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Heavy Rains, Storm Hit Spain's Majorca Airport; Runways Flooded, Flight Ops Hit | Visuals

After resuming operations, Aena recommended passengers to consult with their respective airlines before travelling to the Palma de Mallorca airport.

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Visuals shared by users on X from the Majorca airport. Photo: X
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As heavy rains lashed the famous holiday island of Majorca in Spain, flooded runways at its airport brought flight operations to a halt.

Several users took to social media X, sharing videos from the airport. One of which even suggested that water was leaking from the ceiling of the shopping area in the airport complex.

The airport, situated in Majorca's capital of Palma, recorded a rainfall of nearly 5 cm (2 in) per hour, going up to 9 cm (3.5 in) in less than an hour, as per national weather agency AEMET's station at the airport, The Telegraph reported.

In one of the many videos shared on X, an airport worker, dressed in shorts and a high-visibility yellow jacket, was seen diving backwards into the water on the flooded runway.

With the rain pouring in through the roof, passengers were seen running for cover as eyewitnesses reportedly called the situation to be a "chaos". Visuals of the water coming in from the roof were also shared on the microblogging site, X.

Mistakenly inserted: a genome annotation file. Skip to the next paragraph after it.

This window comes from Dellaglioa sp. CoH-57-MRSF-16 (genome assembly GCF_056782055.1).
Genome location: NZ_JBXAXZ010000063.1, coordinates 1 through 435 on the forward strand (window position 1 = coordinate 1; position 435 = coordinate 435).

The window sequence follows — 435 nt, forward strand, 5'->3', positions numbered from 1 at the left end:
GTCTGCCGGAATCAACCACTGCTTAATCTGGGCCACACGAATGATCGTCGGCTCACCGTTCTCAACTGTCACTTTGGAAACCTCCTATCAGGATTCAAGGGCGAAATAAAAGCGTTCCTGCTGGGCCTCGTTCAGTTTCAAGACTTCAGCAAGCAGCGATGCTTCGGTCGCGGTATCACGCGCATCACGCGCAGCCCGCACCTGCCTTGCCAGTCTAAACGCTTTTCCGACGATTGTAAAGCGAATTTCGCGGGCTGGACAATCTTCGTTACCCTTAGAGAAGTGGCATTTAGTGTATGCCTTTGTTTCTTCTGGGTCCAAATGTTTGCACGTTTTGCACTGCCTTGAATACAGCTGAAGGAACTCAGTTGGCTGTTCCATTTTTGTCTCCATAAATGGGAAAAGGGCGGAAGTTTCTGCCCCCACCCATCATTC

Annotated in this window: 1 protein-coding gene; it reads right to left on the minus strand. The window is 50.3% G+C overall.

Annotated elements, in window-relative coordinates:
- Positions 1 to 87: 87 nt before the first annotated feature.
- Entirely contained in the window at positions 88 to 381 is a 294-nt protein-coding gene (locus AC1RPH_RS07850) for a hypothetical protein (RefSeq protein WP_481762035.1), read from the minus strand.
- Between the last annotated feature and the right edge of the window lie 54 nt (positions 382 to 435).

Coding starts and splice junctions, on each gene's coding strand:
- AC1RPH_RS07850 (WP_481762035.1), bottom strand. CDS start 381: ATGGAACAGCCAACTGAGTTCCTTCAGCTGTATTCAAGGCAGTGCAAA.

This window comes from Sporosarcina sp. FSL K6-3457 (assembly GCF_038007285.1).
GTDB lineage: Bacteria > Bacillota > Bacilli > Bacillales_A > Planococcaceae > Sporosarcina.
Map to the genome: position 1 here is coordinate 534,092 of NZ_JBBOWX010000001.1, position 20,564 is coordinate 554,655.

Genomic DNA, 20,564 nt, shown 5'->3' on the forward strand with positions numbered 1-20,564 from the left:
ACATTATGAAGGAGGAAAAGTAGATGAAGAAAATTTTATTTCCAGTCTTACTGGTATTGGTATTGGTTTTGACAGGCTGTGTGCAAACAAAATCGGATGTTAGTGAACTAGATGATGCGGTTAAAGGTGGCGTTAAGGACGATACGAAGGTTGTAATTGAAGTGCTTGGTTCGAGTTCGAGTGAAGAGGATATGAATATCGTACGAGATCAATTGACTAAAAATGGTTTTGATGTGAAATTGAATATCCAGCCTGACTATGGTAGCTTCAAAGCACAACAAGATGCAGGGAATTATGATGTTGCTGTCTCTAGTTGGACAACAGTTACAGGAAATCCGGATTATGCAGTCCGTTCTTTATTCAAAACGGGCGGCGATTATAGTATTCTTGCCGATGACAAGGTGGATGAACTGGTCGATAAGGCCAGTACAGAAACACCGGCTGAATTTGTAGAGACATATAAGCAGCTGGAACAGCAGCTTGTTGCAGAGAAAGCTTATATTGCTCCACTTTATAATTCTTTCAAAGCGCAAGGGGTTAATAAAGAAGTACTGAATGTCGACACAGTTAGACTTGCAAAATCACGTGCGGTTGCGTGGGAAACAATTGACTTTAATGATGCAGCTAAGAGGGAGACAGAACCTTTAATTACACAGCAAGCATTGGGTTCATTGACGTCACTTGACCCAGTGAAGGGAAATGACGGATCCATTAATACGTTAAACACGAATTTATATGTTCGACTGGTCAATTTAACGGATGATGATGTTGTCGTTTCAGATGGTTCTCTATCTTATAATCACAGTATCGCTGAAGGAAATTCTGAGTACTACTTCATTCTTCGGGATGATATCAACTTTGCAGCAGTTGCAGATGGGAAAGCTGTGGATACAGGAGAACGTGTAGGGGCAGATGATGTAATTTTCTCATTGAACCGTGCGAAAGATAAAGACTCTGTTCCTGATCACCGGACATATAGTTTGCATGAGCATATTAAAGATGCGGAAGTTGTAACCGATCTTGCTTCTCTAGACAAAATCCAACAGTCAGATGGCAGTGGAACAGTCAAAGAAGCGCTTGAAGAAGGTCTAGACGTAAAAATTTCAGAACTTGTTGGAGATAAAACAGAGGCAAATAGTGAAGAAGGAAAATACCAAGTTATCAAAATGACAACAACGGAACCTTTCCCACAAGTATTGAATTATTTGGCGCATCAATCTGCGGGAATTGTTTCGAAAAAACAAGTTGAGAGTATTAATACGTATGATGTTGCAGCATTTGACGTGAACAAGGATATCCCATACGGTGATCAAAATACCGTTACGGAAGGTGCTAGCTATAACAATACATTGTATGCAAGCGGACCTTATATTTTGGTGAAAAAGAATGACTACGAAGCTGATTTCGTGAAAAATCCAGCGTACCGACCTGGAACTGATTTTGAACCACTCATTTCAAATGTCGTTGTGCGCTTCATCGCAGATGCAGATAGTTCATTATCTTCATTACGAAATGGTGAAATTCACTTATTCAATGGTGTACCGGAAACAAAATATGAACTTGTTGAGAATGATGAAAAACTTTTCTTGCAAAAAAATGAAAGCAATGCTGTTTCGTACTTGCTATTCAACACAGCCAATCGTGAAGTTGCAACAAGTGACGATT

Operator of the Palma de Mallorca Airport, Aena, confirmed that there was flooding in the terminal building and at the some entrances to the complex.

"Palma de Mallorca Airport has temporarily paralysed operations due to the impact of a strong storm, due to the impossibility of operating safely," it was quoted as saying in a statement.

Meanwhile, one of the airport workers was also seen waddling through knee-deep waters at the runway area.

According to a Daily Mail UK report, airport officials had said that as many as 100 of the "more than 900" scheduled flights at the Majorca airport, including several of those from British travel spots like Gatwick, Bristol and Luton had also taken a hit due to the flooding.

Being the third largest airport in Spain, the facility activated its emergency plan and redirected flights to Majorca to alternative airport, transport minister Oscar Puente was cited as saying by Sky News.

As the rain subsided, the operations at the airport resumed, Puente added.

Aena also issued a statement about the airport reactivating its operations after being hit by the storm. "The first take-offs and landings have already begun and it is expected that the diverted flights will land during the afternoon at Palma airport."

However it recommended passengers to consult with their respective airlines before travelling to the Palma de Mallorca airport.

Notably, Majorca is a popular travel destination in Europe, with the island being a massive attraction to the British and German tourists.

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